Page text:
The story continues that a week or so later, as the three travellers were eating a meal on the bank of a stream near Draklung Monastery (brag lung dgon) in northern Yeru (g.yas-ru), Godemchen arrived there from Namolung carrying in his hands a brass image of Vajrakīla and a rosary. "Have you heard that lord Tashi De (bkra shis lde; the king of Gungtang) died today?" he asked. "This is not good. Has the very essence of the earth gone bad?" As he spoke, the three travellers recognized the fulfillment of Manglam Zangpo Drakpa's prophecy and so handed over all the treasure scrolls and a sealed letter of good wishes.

Upon his return to Namolung, Rigdzin Godemchen interpreted the rising of the planet Jupiter in the eighth lunar mansion (the lunar calendar's commemoration of the birth of the Buddha) as a sign that the time had come to take out the key to the treasures. At the first crack of dawn on the eighth day of the snake month in the year of the fire horse, 1366, there came from the east a beam of white light "like the trunk of the wish-fulfilling kalpalatā" that struck the summit of Mount Trazang and a spot beneath that was indicated by a light fall of snow. Thus, from the vicinity of three stones markers (rdo ring) within a cavity of hard white rock beneath the summit, Godemchen unearthed the first of the Jangter (byang gter), or Northern Treasures, in the form of seven paper scrolls. In order to compensate for the removal of these scrolls, Godemchen buried another treasure in their place and the resultant cavity, known as Lungseng (rlung gseng) is reported to be still in existence today. During the new year celebrations of the following year, as Godemchen reached the age of thirty, a tree spontaneously grew up there which is also said to have remained until now.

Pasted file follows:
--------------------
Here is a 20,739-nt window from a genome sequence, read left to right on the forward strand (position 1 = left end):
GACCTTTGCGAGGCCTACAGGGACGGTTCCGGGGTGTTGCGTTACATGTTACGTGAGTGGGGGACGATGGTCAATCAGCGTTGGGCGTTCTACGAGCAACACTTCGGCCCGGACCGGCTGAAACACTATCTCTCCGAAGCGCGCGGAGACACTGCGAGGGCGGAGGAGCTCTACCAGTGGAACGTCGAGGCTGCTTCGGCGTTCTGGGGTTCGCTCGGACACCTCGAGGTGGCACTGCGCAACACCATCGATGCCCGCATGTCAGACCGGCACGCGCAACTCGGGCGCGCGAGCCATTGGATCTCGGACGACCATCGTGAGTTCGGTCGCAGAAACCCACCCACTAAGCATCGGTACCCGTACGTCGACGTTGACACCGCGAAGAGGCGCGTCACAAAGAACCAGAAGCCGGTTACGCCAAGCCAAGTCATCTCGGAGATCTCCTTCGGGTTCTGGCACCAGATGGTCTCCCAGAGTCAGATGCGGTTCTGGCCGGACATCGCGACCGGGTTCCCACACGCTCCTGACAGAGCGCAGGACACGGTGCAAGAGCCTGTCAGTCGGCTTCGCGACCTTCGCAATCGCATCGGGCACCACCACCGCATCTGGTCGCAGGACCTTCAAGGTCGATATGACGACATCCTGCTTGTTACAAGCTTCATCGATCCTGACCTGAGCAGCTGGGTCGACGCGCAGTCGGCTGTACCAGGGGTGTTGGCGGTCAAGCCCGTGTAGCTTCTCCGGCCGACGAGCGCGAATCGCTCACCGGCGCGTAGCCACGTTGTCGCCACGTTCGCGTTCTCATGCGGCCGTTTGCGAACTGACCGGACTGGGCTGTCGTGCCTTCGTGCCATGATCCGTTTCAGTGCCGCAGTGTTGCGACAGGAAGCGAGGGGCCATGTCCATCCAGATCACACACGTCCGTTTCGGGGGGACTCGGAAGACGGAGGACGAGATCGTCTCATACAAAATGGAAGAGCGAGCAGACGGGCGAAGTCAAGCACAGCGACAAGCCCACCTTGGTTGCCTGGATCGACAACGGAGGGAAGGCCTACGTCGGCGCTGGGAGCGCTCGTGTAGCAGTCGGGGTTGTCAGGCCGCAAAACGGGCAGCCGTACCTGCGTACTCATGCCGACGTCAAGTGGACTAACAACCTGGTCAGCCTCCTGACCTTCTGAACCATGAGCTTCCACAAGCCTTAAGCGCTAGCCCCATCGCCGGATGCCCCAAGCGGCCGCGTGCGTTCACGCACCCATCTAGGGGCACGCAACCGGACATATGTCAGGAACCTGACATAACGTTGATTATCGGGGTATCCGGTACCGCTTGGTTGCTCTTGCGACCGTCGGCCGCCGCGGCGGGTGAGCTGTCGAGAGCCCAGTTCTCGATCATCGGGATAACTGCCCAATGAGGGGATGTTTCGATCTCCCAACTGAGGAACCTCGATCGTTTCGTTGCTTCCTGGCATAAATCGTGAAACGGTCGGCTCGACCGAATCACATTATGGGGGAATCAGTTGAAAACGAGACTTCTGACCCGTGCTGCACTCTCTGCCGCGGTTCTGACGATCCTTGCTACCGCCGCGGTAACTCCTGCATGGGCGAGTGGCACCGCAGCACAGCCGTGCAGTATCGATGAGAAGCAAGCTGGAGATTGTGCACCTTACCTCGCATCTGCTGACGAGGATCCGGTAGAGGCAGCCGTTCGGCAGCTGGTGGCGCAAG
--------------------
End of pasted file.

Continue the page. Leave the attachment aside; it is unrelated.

A remarkably elaborate description of his next revelation describes how two months later, on the fourth day of the sheep month of 1366, Godemchen was engaged in bestowing the empowerment of Vajrakīla upon his disciples. During the preliminary section of the rite, just as he was establishing the maṇḍala of deities within the bodies of his disciples, he interrupted the rite and led his followers up into the mountains that looked like "a heap of poisonous snakes" (dug sbrul spung 'dra) to reveal treasure.

The hagiographies describe the air as sweetly scented and filled with rainbows as Godemchen guided his disciples to the southwest face of the mountain where the atmosphere glowed with ruby-red light in the splendor of the setting sun. They climbed up to a mountain cave and Godemchen went inside and began to pray, leaving two disciples, Lama Dopawa Sanggye Tenpa (bla ma do pa ba sangs rgyas bstan pa, d.u.) and Rigdzin Gonpo (rig 'dzin mgon po, d.u.) stationed beneath the entrance. As the sky grew dark following the setting of the sun, the rock cave began to tremor and shake as a sign that the master of the treasures had arrived. At midnight they lit a number of butter lamps and by their light the group was able to discern upon the rock the clear image of a crossed double vajra (viśvavajra).